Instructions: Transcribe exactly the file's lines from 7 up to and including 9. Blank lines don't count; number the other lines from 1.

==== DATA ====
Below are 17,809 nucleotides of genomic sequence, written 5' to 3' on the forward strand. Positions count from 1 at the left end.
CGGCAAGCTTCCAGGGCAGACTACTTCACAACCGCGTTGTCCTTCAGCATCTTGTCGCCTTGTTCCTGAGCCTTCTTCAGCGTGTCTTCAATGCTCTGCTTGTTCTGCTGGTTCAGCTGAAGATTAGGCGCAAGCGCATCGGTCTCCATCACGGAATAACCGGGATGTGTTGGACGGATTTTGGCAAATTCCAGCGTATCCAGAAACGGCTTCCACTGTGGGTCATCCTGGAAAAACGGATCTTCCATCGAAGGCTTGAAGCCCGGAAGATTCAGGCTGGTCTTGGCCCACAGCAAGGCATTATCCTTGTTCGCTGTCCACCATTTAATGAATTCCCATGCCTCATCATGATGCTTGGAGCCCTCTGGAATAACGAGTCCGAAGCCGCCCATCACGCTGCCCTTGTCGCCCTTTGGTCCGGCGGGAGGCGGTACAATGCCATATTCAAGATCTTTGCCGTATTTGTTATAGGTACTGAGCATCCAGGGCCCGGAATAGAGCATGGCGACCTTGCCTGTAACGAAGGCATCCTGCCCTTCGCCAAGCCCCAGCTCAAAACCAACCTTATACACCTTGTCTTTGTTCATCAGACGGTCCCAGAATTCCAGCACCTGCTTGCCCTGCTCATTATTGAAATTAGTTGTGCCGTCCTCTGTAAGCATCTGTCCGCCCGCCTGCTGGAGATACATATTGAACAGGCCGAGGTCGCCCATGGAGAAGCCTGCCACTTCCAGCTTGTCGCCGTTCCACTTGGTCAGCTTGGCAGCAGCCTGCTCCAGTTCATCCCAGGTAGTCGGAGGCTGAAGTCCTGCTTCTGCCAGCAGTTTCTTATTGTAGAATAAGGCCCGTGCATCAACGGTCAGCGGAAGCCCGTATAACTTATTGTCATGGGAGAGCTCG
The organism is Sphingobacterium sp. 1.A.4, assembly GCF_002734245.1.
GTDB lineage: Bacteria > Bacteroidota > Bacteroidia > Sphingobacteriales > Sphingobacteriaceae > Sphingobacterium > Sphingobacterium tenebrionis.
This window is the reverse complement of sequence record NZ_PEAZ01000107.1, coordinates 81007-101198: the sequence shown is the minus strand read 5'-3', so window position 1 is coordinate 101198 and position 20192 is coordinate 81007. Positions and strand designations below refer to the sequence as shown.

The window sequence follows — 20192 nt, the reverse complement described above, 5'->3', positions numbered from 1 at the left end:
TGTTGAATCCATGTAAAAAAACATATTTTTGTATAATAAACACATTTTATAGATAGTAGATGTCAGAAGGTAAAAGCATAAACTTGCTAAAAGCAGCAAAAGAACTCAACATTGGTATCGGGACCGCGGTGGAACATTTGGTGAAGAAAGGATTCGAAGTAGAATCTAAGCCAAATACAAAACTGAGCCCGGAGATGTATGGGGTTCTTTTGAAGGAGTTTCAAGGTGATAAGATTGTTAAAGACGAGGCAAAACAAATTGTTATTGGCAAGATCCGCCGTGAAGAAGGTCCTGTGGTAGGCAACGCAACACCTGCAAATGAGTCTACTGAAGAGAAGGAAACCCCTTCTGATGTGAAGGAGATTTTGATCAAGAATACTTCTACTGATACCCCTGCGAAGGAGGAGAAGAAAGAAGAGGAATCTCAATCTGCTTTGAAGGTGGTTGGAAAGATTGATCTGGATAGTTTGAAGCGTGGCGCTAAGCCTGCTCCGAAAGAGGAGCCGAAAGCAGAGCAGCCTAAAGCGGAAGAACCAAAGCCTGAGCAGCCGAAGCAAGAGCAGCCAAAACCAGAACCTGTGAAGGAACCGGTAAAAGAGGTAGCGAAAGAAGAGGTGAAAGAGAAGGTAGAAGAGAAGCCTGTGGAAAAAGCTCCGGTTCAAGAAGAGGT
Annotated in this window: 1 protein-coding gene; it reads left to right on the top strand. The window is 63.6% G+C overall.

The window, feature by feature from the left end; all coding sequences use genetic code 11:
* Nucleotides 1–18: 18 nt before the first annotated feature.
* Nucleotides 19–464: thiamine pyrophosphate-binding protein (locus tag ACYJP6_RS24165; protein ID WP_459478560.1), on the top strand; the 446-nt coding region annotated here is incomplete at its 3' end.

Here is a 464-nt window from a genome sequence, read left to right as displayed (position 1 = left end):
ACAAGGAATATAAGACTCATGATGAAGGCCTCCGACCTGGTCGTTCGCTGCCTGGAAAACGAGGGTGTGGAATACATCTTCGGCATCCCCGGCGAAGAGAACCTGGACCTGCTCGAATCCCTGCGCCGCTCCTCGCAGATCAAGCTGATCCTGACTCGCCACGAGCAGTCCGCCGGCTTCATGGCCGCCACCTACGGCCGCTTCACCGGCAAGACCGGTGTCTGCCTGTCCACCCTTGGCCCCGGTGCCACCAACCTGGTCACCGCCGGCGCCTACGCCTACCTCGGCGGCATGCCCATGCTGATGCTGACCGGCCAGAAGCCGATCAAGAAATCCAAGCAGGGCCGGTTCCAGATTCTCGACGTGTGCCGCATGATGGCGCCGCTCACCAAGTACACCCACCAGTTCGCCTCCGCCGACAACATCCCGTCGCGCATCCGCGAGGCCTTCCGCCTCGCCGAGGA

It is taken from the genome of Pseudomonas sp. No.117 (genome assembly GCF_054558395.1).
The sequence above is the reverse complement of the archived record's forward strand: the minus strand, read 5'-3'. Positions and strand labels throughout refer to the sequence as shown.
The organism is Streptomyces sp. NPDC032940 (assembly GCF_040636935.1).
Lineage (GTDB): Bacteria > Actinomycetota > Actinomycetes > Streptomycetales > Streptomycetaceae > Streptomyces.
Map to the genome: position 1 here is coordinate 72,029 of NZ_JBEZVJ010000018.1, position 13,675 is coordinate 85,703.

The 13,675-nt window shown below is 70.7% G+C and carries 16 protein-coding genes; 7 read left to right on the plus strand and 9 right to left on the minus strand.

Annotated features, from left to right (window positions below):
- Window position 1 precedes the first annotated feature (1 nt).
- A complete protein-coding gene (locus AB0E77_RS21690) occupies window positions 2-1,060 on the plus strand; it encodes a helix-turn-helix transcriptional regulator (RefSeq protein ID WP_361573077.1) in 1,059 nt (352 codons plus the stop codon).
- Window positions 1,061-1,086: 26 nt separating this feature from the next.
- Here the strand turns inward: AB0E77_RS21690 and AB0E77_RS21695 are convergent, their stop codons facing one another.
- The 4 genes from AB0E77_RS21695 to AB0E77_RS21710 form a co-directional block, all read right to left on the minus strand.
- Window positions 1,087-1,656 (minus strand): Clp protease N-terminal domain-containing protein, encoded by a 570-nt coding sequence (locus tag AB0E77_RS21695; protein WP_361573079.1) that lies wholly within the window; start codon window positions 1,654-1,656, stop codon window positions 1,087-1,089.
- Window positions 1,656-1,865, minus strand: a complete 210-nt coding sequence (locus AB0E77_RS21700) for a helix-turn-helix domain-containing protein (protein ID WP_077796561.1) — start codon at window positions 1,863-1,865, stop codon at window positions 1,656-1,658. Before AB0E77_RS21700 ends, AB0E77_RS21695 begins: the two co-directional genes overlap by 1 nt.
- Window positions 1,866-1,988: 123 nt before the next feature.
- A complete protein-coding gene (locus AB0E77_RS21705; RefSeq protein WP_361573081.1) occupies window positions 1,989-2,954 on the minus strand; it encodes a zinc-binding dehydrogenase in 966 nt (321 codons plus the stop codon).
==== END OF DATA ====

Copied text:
TGTTGAATCCATGTAAAAAAACATATTTTTGTATAATAAACACATTTTATAGATAGTAGATGTCAGAAGGTAAAAGCATAAACTTGCTAAAAGCAGCAAAAGAACTCAACATTGGTATCGGGACCGCGGTGGAACATTTGGTGAAGAAAGGATTCGAAGTAGAATCTAAGCCAAATACAAAACTGAGCCCGGAGATGTATGGGGTTCTTTTGAAGGAGTTTCAAGGTGATAAGATTGTTAAAGACGAGGCAAAACAAATTGTTATTGGCAAGATCCGCCGTGAAGAAGGTCCTGTGGTAGGCAACGCAACACCTGCAAATGAGTCTACTGAAGAGAAGGAAACCCCTTCTGATGTGAAGGAGATTTTGATCAAGAATACTTCTACTGATACCCCTGCGAAGGAGGAGAAGAAAGAAGAGGAATCTCAATCTGCTTTGAAGGTGGTTGGAAAGATTGATCTGGATAGTTTGAAGCGTGGCGCTAAGCCTGCTCCGAAAGAGGAGCCGAAAGCAGAGCAGCCTAAAGCGGAAGAACCAAAGCCTGAGCAGCCGAAGCAAGAGCAGCCAAAACCAGAACCTGTGAAGGAACCGGTAAAAGAGGTAGCGAAAGAAGAGGTGAAAGAGAAGGTAGAAGAGAAGCCTGTGGAAAAAGCTCCGGTTCAAGAAGAGGT
Annotated in this window: 1 protein-coding gene; it reads left to right on the top strand. The window is 63.6% G+C overall.

The window, feature by feature from the left end; all coding sequences use genetic code 11: